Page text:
{
std::string text;
int whole, remainder;

remainder = this->number; // <- number is a member variable of the Numbers class


It would make more sense to me to pass the number as a parameter.

  whole = remainder / 1000;


I'd call whole here thousands to make the code easier to follow

  remainder %= 1000;

if (whole > 0)
text = text + lessThan20[whole] + " " + thousand + " ";


Some teachers won't like you not putting braces around your statement. I'd also handle this differently. The way I see it, there is a parallel to how the numbers are handled. So I would do something like:

if( number >= 1000 )
return threeDigitNumber(number / 1000) + " thousand " + threeDigitNumber(number % 1000)
else
return threeDigitNumber(number)


I figure that would simply the code, it would also handle some larger cases then your code does.

  whole = remainder / 100;
remainder %= 100;


Again I'd call this hundreds for clarity, not whole

  if (whole > 0)
text = text + lessThan20[whole] + " " + hundred + " ";

if (remainder > 19)
{
whole = remainder / 10;
remainder %= 10;
text = text + over19[whole];
if (remainder > 0)
text = text + "-" + lessThan20[remainder];

}
else if (remainder > 0)
text = text + lessThan20[remainder];


I dislike jumping between braces and no brace. I'd put braces around the second one just for consistency.

  return text;
}


The design of your algorithm is not very extensible. There is a system for handling this. For example 'one hundred fifty million sixty three thousand five hundred seventy six' could be done fairly simply if you re-arranged how your algorithm works just a little bit. As it is, you'd have to special case it all in.

#include <iostream>
#include <stdexcept>

namespace {
void less_than_100_to_english(::std::ostream &os, unsigned int num)
{
const char *needed_space = "";
static const char * const under_20[20] = {
"zero",     "one",      "two",      "three",   "four",    "five",
"six",      "seven",    "eight",    "nine",    "ten",     "eleven",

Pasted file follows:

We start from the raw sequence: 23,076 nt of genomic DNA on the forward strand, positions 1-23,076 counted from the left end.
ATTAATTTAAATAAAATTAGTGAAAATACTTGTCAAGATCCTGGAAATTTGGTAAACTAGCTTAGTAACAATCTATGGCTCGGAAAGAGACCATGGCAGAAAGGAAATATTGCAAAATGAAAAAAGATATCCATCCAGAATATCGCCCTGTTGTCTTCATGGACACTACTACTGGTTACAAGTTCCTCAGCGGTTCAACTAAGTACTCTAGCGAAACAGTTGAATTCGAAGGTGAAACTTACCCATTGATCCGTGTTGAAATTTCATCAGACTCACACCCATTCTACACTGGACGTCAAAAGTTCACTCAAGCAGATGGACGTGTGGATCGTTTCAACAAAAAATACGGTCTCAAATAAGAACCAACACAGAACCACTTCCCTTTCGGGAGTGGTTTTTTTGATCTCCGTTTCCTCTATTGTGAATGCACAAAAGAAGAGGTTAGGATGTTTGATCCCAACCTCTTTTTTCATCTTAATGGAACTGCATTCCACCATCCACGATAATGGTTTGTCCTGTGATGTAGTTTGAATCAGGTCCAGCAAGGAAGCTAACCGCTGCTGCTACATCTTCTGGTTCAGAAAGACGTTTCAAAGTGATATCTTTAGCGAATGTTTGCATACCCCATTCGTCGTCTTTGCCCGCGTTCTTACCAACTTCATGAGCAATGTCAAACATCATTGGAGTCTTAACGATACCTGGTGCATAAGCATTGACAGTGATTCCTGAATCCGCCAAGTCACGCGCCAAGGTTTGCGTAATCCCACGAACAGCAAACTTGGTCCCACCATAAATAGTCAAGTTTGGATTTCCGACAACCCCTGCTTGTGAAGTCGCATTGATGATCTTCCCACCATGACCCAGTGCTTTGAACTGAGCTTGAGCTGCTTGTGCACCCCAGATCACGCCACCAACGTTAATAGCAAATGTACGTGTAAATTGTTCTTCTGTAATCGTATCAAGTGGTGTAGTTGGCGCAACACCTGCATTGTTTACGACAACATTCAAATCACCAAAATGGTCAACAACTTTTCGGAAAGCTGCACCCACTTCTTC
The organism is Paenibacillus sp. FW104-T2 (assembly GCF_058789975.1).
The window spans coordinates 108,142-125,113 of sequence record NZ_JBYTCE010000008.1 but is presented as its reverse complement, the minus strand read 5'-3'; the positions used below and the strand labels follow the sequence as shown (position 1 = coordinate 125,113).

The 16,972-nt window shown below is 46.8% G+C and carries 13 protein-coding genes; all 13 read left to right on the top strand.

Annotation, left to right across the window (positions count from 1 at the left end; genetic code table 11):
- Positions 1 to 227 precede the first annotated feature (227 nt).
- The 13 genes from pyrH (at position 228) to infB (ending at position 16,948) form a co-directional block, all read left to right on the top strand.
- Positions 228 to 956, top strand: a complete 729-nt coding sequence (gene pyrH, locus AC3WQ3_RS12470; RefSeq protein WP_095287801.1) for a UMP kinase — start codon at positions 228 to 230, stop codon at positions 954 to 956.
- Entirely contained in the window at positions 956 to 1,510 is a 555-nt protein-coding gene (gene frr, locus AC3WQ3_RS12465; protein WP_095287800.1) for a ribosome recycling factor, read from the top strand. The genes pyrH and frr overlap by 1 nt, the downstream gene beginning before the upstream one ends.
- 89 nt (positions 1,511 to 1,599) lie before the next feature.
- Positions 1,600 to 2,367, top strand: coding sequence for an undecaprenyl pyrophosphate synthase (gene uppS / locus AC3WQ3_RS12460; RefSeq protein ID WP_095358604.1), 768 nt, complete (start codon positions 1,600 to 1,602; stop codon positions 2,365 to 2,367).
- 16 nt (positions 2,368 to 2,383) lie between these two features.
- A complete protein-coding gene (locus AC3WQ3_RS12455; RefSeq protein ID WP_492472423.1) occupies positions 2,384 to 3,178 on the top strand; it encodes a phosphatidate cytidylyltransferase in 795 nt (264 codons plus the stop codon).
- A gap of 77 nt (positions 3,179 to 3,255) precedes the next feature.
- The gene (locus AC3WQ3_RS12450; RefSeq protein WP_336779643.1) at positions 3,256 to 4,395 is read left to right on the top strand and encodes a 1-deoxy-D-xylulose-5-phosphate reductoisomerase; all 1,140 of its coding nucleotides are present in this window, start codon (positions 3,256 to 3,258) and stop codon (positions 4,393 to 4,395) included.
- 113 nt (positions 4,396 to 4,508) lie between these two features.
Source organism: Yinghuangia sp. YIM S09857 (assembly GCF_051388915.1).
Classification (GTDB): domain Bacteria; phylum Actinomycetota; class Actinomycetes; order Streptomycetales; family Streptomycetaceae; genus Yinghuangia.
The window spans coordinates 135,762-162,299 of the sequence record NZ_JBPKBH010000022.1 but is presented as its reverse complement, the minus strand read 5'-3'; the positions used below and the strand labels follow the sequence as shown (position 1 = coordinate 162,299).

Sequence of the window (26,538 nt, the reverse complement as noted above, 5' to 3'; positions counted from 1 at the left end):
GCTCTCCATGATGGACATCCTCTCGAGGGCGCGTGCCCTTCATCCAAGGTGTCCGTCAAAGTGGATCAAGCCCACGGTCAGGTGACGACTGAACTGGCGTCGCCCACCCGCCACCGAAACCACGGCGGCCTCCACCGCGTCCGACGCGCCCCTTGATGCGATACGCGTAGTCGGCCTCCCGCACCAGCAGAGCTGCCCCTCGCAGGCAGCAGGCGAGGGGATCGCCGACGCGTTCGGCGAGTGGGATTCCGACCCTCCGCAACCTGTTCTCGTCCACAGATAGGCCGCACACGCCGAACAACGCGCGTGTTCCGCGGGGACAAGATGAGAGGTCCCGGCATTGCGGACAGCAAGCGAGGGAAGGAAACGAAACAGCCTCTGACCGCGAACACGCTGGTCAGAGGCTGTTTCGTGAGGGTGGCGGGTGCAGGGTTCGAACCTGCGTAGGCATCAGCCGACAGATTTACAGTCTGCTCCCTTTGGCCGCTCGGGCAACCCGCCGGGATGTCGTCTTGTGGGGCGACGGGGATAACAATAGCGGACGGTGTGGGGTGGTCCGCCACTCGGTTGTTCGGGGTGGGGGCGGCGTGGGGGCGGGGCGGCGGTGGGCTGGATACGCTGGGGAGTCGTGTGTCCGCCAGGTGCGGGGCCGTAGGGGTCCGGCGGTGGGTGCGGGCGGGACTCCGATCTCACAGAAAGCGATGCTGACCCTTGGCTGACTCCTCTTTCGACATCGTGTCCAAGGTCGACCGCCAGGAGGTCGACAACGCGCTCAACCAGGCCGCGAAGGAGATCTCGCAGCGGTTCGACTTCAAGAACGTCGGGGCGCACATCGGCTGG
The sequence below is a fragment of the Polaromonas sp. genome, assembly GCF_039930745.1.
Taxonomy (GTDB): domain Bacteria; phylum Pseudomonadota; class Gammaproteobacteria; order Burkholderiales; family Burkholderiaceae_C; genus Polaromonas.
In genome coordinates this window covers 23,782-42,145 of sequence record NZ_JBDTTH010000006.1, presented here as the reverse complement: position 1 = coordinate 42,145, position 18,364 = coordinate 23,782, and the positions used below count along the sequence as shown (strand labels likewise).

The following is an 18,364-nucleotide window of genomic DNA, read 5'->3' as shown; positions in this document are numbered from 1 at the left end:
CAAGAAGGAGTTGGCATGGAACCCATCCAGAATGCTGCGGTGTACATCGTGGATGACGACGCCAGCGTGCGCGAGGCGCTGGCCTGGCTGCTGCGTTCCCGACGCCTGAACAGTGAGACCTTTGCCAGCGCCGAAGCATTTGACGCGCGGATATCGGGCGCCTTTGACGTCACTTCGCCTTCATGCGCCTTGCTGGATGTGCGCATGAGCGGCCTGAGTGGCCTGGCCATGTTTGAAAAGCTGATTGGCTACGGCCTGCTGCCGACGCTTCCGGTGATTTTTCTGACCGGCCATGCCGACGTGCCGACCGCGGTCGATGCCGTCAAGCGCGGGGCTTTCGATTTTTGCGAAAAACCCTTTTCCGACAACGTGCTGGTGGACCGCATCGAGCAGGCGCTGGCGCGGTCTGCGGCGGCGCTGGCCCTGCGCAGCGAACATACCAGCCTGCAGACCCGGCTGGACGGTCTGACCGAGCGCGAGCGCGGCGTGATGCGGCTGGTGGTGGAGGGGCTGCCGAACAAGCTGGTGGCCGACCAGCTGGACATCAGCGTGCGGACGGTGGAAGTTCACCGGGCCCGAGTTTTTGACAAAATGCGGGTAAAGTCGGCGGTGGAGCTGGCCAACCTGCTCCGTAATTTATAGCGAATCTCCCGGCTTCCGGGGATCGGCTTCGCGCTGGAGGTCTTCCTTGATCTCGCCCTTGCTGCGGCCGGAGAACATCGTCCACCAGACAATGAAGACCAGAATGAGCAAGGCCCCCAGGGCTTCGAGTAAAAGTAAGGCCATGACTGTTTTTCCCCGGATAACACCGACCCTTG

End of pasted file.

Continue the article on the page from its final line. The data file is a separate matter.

"twelve",   "thirteen", "fourteen", "fifteen", "sixteen", "seventeen",
"eighteen", "nineteen" };
static const char * const tens[10] = {
"",       "",      "twenty", "thirty", "fourty", "fifty", "sixty", "seventy",
"eighty", "ninety" };

if (num >= 100) {
needed_space = " ";
os << under_20[num / 100] << " hundred";
}
num %= 100;
if ((num != 0) && (num < 20)) {
os << needed_space << under_20[num];
} else {
os << needed_space << tens[num / 10];
num %= 10;
if (num != 0) {
os << ' ' << under_20[num];
}
}
}

void number_to_english(::std::ostream &os, unsigned int num, unsigned int multiplier)
{
const char * const multipliers[] = {
"",            "thousand",   "million",    "billion", "trillion", "quadrillion",
"quintillion", "sextillion", "septillion", "octillion" };
const char *needed_space = "";

if (multiplier >= (sizeof(multipliers) / sizeof(multipliers[0]))) {
throw ::std::overflow_error("Number too big to print in English.");
}
if (num >= 1000) {
number_to_english(os, num / 1000, multiplier + 1);
needed_space = " ";
}
const unsigned int part = num % 1000;
if (part != 0) {
os << needed_space;
less_than_100_to_english(os, part);
if (multiplier > 0) {
os << ' ' << multipliers[multiplier];
}
}
}
} // anonymous namespace

void number_to_english(::std::ostream &os, unsigned int num)
{
if (num == 0) {
os << "zero";
} else {
number_to_english(os, num, 0);
}
}

int main()
{
using ::std::cout;
number_to_english(cout, 1535201229u);
cout << '\n';
number_to_english(cout, 3115654019u);
cout << '\n';
number_to_english(cout, 0);
cout << '\n';
number_to_english(cout, 1);
cout << '\n';
return 0;
}

• I like this approach. I'm gonna play with it. However, for the assignment I just needed to deal with 0-9999. I fixed the 0 issue which I overlooked. However, i'm going to try to implement this algorithm but tweak it for the specs of the assignment. – user9124 Dec 13 '11 at 8:34

I can't comment (not enough rep I guess), but one minor thing I noticed is that if the input number is evenly divisible by 100 or 1000, it will have a space at the end of the printed string. Example: 2000 -> "two thousand "

If that is even an issue, you can either:

• trim the whitespace from the string
• append a space to the end of text in every place you're adding to it and then remove the last character (the space) before returning it
• Thanks for that. I think I can use a conditional statement when assembling the string to determine whether or not to add the " ". Was the rest of the logic easy to follow, clear, etc? – user9124 Dec 12 '11 at 22:43
• Yeah, it looks pretty straightforward to me. If you really want me to nitpick, I would change the name of the function because I would expect print to print to the console, and the names of the arrays would make more sense to me if they were just called something like numbersText and numbersByTensText (but that's just personal preference). – seand Dec 13 '11 at 0:04